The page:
The Barbican: London’s cultural quarter

Much of London is synonymous with culture of one sort or another. When it comes to the barbican it is treading the boards that one thinks of. But there’s much more to this historic part of the capital than meets the eye. Part 1 of Clarendon’s location review of Barbican explores what to see, do, eat, drink and visit.

The name barbican comes from the fortifications that used to surround the City. A watchtower or gate, barbican has long been the buffer zone for the wealthy City. That was in evidence during the Blitz when Barbican was heavily bombed. Extensive rebuilding and regeneration was started but stalled due to funding. It was only finished in 1982.

The area is most famous for the Barbican Centre, a destination known for championing all forms of the arts including dance, film, music, theatre and visual arts. Opened in 1982 the Barbican Centre includes a Hall, Theatre, The Pit, three cinema screens, an art gallery, a library, restaurant and public spaces.

The Barbican Theatre is a must visit for families and those looking for a diverse range of entertainment. This autumn the theatre is home to festival spots from across the globe including CASA Latin American theatre Festival, the Best of BE Festival and Boy Blue Entertainment.

The Barbican Art Gallery uses its vast exhibition space to host large international artist shows. Visual arts, photography, arts and culture; all are showcased in the gallery. This autumn a major exhibition explores iconic Pop Art Design. The gallery runs a programme of workshops and talks alongside its exhibition programme. For those planning a visit to the area, sign up for the Barbican e-newsletter to find out what events are on during your stay.

With three cinema screens, the Barbican shows a range of arthouse and mainstream releases. Artist and filmmaker talks add context to the film programme with a range of festivals and seasons – like Silent Film, Hitchcock, and films about London’s landscapes – adding themes and discussion points. It’s the ideal destination for a casual night out.

The Museum of London is a must-visit for anyone staying nearby. It documents the history of London from pre-historic times through to modern times. There are a range of different exhibitions, photos from the past and archaeological finds. A great place to visit with the family there are plenty of guides and special talks, even during the school holidays. In 2014 a major exhibition will explore one of London’s most famous sons – of screen as well as its cobbled streets – Sherlock Holmes.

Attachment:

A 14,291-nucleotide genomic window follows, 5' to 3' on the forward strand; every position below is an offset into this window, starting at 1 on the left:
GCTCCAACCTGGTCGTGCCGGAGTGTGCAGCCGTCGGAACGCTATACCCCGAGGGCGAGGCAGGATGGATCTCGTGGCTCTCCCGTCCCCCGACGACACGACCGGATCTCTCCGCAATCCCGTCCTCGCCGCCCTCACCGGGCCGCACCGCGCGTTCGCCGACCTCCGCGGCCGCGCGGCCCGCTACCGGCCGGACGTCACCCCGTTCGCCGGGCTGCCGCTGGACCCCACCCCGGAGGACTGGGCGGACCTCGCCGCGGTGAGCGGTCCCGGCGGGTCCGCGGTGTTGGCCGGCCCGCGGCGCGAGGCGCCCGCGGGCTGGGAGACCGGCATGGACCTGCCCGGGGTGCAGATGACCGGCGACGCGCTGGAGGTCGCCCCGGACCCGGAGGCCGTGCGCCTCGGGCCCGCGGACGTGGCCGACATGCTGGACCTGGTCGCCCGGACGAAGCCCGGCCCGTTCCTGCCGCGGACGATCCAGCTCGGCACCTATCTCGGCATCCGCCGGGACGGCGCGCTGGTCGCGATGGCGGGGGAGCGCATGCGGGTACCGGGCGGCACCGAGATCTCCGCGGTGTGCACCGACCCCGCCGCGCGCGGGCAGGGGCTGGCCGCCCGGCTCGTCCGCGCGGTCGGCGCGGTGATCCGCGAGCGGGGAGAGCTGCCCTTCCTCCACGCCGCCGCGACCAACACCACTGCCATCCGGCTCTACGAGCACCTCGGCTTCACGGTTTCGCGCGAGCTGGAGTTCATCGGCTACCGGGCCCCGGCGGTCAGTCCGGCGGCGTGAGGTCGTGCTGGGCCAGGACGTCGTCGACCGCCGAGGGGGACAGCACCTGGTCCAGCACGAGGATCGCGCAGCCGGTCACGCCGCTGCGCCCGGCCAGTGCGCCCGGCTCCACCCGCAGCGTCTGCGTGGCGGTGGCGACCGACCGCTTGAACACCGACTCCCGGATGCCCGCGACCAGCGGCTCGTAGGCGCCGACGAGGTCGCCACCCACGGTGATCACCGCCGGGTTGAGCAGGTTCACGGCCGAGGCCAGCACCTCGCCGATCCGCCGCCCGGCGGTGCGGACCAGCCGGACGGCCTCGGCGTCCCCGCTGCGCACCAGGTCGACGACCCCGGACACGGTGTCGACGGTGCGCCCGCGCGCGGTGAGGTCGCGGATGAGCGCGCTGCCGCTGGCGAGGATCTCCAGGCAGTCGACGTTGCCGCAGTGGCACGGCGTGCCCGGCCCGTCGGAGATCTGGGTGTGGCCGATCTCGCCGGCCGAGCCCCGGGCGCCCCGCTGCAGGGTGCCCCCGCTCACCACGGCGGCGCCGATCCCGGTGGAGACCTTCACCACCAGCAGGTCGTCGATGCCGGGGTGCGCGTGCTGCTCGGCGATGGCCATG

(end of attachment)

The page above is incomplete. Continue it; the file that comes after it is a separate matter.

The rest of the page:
Smithfield market is over 140 years old. The capital’s butchers, restaurateurs and caterers are attracted to its wholesale goods of meat, poultry, cheese, pies and other delicatessen goods. The market opens at 4am, as club revellers are heading home. A visit to the Victorian market is all about soaking up the atmosphere so it’s the perfect place for a potter and then a visit to one of its gastro pubs.

For those looking for temporary or extended stay accommodation in Barbican, Clarendon serviced apartment has a range of accommodation including the new Barbican Studios. Providing easy access to the City, the studios are close to the office but are also ideally placed to explore the cultural offer of the area.

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Lucy Rose

A Marketing Specialist working for Clarendon Serviced Apartments, a dedicated provider of serviced apartments in London for over 25 years. My passion lies in writing about accommodation, travel and all things London.

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